(Shari Springer Berman & Robert Pulcini) – Dramedy – Jul 19
Summary: New York playwright Imogene was the next big thing, but then it never really happened. Now, she has to come to terms with just being an ordinary person (and moving back in with her mother). Filmmakers: Directors Shari Springer Berman and Robert Pulcini are back with their fourth feature. They debuted with the critically acclaimed (and now cult classic) American Splendor, but they followed it up with a pair of disappointing films: The Nanny Diaries and The Extra Man (which I thought was one of the worst films of its year). They are working with composer Rob Simonsen (who is also scoring this month’s The Way, Way Back), cinematographer Steve Yedlin (Looper), and production designer Annie Spitz (50/50). Cast: Kristen Wiig stars and is executively producing, while Matt Dillon, Darren Criss, Annette Bening, Natasha Lyonne, Nathan Corddry, and Mickey Sumner feature in support. Expectations: Girl Most Likely looks like a conventional (paint-by-numbers) indie comedy and critics have been mixed. However, Kristen Wiig is very funny, and looks to be in top form in this – so it should still at least be funny in moments. It is probably worth renting for fans of Wiig. Trailer: Here.

(Maggie Carey) – Romantic Comedy – Jul 26
Summary: Soon to be graduating high school senior Brandy Clark has suddenly become very anxious about going to college due to her complete lack of sexual experience. In accordance with how she typically addresses problems, she naively makes a list of all the sexual things she needs to accomplish before fall semester begins and sets off with full intention of trying them all. Filmmakers: Writer-director Maggie Carey makes her feature debut, having previously worked on many Funny or Die digital shorts. She is working with composer Raney Shockne, cinematographer Doug Emmett (Bachelorette), and production designer Ryan Berg (Childrens Hospital). Cast: Aubrey Plaza stars with a great comedic supporting cast, including: Alia Shawkat, Christopher Mintz-Plasse, Rachel Bilson, Andy Samberg, Connie Britton, Clark Gregg, Johnny Simmons, Scott Porter, Bill Hader, Donald Glover, Nolan Gould, and Adam Pally. Expectations: The To Do List looks very funny and could be the month’s best comedy. Plaza, Samberg, Hader, and Glover are brilliant TV comedy talents; thusly it is probably worth seeing or renting for comedy fans. It will also be interesting to see if Maggie Carey can make the jump from great comedy shorts to features films. Trailer: Here.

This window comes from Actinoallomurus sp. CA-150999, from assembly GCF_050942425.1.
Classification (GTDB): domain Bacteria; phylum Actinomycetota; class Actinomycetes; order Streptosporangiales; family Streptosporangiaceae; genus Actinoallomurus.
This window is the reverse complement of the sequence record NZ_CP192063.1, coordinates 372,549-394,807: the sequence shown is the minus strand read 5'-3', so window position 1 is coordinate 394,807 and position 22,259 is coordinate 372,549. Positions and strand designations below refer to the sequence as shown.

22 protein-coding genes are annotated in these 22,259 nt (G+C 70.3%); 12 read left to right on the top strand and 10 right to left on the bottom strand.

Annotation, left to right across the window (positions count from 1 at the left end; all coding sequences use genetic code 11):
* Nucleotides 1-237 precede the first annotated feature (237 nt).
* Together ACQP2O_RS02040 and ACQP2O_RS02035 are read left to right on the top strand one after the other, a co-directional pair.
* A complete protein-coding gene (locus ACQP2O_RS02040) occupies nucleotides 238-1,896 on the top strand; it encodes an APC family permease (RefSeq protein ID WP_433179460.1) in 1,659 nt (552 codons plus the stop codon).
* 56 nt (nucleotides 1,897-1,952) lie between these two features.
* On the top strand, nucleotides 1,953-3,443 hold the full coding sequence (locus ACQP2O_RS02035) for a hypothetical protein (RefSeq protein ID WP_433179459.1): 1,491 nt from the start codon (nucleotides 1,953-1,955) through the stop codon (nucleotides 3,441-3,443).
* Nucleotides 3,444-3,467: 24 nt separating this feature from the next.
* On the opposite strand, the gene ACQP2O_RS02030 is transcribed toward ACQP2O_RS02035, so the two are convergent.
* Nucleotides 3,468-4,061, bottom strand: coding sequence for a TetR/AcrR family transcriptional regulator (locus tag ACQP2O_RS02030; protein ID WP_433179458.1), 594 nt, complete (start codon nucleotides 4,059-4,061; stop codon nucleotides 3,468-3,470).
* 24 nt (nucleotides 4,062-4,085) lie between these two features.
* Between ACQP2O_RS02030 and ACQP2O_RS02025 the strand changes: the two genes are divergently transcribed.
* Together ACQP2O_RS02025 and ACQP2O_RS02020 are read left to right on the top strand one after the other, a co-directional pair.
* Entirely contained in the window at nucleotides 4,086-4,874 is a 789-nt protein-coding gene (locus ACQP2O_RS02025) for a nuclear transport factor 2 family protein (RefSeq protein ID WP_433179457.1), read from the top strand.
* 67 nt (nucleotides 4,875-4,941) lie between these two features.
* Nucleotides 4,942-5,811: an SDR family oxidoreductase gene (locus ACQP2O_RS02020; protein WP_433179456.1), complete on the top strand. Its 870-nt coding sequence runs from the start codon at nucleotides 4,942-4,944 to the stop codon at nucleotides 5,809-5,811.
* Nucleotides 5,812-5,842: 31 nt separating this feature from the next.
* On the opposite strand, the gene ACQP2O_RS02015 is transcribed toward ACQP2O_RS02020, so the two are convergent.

No comments:

Post a Comment